BIRMINGHAM — In Water Technology’s December article, “The differences in disinfection,” Assistant Editor Maria Woodie writes about the capabilities of a few of the most common treatment solutions.

Disinfection technologies are typically applied throughout U.S. municipal water treatment plants to help protect the water from viruses, bacteria, germs and pathogens.

Three of the most widespread disinfection technologies are chlorine, ozone and ultraviolet (UV). Knowing the differences within these disinfection technologies can help dealers provide the best treatment options available and properly educate consumers, ensuring optimal water quality and safety.

  • Chlorine disinfection: Chlorine is a powerful oxidizer and is very effective at treating pathogens like bacteria and viruses. However, keep in mind that chlorine can result in various issues if levels become higher than what is currently regulated (EPA requires a MCL of 4 mg/l) and produce disinfection byproducts (DBPs). Applying additional treatment, such as activated carbon, may be needed to lower or reduce the levels of chlorine in the water supply. Some water treatment professionals propose using chloramine solutions in lieu of chlorine.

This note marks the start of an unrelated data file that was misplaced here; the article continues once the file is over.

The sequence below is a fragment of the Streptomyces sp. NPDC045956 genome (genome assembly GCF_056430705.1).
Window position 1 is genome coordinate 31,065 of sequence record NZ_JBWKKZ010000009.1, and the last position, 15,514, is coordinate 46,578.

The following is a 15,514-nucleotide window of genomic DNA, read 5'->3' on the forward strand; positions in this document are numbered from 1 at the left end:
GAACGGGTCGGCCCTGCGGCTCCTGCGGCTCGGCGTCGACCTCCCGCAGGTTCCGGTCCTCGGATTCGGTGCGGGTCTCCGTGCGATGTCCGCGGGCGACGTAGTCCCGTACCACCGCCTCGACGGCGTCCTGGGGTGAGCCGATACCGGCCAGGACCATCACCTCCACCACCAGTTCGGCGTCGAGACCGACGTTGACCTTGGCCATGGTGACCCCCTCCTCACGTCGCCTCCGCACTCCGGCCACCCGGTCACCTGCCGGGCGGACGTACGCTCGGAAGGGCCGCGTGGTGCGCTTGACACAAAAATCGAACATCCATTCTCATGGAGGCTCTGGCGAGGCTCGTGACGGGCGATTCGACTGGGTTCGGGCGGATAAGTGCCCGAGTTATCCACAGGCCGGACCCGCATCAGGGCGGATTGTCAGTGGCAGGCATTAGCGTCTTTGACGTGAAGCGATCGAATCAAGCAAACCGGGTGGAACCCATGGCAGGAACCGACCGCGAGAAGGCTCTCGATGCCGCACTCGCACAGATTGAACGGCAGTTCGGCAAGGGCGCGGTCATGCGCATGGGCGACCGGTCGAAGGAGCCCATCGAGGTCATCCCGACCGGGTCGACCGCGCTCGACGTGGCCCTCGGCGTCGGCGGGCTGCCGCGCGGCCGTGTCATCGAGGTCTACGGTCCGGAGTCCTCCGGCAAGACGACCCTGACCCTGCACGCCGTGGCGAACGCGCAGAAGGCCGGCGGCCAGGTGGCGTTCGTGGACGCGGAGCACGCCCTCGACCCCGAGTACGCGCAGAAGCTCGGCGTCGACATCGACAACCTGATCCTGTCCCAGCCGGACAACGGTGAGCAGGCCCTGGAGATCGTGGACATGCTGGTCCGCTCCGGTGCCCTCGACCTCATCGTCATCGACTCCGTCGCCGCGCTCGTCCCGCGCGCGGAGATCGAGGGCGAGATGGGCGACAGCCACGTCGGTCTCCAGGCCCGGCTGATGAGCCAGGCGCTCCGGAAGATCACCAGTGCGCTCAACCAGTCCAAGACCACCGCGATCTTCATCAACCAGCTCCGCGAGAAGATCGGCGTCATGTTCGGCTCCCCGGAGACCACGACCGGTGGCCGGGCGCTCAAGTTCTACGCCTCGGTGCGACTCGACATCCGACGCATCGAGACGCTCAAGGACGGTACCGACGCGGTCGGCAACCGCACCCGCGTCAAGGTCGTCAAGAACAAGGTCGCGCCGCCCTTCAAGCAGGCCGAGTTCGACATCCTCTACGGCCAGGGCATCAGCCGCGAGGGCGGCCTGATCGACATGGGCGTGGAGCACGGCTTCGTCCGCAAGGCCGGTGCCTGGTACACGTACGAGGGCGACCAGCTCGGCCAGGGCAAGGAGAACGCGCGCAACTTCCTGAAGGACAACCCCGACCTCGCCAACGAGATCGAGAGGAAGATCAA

• Ozone disinfection: Ozone is also an oxidizing agent and is largely effective at eliminating germs in water. Ozone is most commonly generated by exposing a stream of air to either UV light or to a high voltage electrical discharge. It is produced onsite by corona discharged in dried air or oxygen; and because ozone is very unstable, it cannot be stored or packaged and proper expertise in handing the oxidizer is crucial. For best results, always make sure to use certified ozone equipment. Common certifications include NSF, UL and CE.
  • UV disinfection: UV light is produced when an electric arc is struck in mercury, in traditional lamps. UV will destroy the DNA and RNA of pathogens/organisms to stop them from multiplying. For this reason, UV disinfection is considered to be an effective treatment for water contaminated with bacteria and parasites. The effectiveness of UV disinfection will depend on the clarity of the water, the intensity of the UV light, contact time and the wavelengths being generated. UV will commonly be used in conjunction with filtration units.

Dealers effectively and sufficiently educating consumers on the various disinfection technologies over simply providing the products and services needed, will warrant happy customers, increasing the chances for further sales.

Read the entire December feature on disinfection here.